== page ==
As pregnancy advances, the veins at the rectal opening become enlarged by the gradually increasing pressure within the venous system of the lower half of the body. Hard bowel movements and straining at stool have a tendency to cause these veins to protrude through the rectal opening and to cause local pain, bleeding, and itching. If there is slight rectal bleeding without pain or a bulging lump, it is usually sufficient to apply carbolated Vaseline to the anus with the finger on arising, before bedtime, and after each defecation. If this does not cause the rectal bleeding to stop within forty-eight hours, notify your doctor.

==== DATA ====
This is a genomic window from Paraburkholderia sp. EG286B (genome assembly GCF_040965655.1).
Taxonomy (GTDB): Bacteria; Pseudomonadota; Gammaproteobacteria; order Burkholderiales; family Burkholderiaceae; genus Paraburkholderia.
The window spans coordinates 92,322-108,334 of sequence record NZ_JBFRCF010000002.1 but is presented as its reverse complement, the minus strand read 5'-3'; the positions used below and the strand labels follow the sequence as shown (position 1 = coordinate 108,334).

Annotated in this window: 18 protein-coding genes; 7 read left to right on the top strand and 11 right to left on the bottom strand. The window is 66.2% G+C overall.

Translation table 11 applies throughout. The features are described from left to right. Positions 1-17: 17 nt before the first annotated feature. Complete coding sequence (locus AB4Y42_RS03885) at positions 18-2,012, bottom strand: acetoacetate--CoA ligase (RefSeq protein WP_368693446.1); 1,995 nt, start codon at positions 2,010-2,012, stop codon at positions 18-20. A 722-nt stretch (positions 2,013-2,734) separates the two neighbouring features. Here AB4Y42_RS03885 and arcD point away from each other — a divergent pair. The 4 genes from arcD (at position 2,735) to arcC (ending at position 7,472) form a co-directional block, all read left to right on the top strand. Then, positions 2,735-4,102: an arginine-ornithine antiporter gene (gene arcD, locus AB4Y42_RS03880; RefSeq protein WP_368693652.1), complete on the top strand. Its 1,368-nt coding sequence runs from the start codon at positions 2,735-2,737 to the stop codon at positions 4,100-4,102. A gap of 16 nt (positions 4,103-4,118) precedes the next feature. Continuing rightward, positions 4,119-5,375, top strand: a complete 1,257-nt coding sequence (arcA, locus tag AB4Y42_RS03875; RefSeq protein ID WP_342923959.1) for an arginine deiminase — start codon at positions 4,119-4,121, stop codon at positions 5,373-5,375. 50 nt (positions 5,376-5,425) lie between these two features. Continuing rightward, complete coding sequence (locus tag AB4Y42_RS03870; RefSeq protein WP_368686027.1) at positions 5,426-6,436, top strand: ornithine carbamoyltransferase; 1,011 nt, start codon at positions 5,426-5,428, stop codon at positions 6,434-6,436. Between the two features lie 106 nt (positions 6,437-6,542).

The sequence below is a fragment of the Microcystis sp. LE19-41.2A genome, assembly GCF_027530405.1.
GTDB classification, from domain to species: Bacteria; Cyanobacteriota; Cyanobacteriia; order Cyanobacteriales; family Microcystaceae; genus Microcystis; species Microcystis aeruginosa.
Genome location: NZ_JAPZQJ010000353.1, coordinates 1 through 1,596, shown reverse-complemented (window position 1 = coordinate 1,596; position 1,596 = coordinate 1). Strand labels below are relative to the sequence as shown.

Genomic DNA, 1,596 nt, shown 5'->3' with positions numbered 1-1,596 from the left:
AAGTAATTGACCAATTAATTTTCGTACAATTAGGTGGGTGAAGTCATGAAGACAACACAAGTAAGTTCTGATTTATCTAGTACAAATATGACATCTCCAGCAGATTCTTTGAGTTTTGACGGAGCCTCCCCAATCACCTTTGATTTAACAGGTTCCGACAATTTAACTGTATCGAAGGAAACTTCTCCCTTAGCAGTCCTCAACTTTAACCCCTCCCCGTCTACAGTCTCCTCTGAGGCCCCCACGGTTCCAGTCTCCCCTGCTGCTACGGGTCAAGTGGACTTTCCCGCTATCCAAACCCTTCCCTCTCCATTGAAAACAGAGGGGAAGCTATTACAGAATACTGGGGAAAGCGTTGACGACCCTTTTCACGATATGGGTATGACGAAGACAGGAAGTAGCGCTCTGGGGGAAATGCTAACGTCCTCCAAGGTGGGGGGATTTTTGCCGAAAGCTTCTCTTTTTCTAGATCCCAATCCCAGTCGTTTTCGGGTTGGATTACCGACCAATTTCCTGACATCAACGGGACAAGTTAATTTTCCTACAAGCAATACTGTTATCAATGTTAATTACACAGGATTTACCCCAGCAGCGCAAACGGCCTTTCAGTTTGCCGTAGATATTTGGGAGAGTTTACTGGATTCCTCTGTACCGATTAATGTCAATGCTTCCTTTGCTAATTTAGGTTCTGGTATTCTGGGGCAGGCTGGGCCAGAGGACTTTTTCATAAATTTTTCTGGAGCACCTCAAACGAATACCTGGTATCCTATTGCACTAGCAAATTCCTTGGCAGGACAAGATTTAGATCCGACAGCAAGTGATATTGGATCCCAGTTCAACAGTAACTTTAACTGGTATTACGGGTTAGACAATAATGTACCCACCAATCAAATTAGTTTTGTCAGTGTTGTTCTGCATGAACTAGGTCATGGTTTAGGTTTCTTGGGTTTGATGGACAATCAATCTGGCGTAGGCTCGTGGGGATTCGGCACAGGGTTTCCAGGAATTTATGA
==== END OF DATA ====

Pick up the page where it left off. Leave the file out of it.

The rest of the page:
If there is a tender, swollen mass protruding through the anus, you should attempt to reduce it with a well-lubricated finger after sitting for several minutes in a tub of comfortably warm water. When this is unsuccessful, lie on your back with the hips slightly elevated and apply to the rectal region a washcloth or pieces of cotton which have been soaked in iced water—or, better yet, iced witch hazel. Change the dressing frequently so that it remains moist and cold. This may shrink the hemorrhoidal mass sufficiently to permit its reposition. If the pain does not subside with this regimen, an anesthetic ointment such as Nupercainal can be applied to the area, or medicated suppositories such as Anusol may be inserted. It is inadvisable to remove hemorrhoids surgically either during pregnancy or at the time of delivery, since even the severe ones may utterly disappear soon after labor.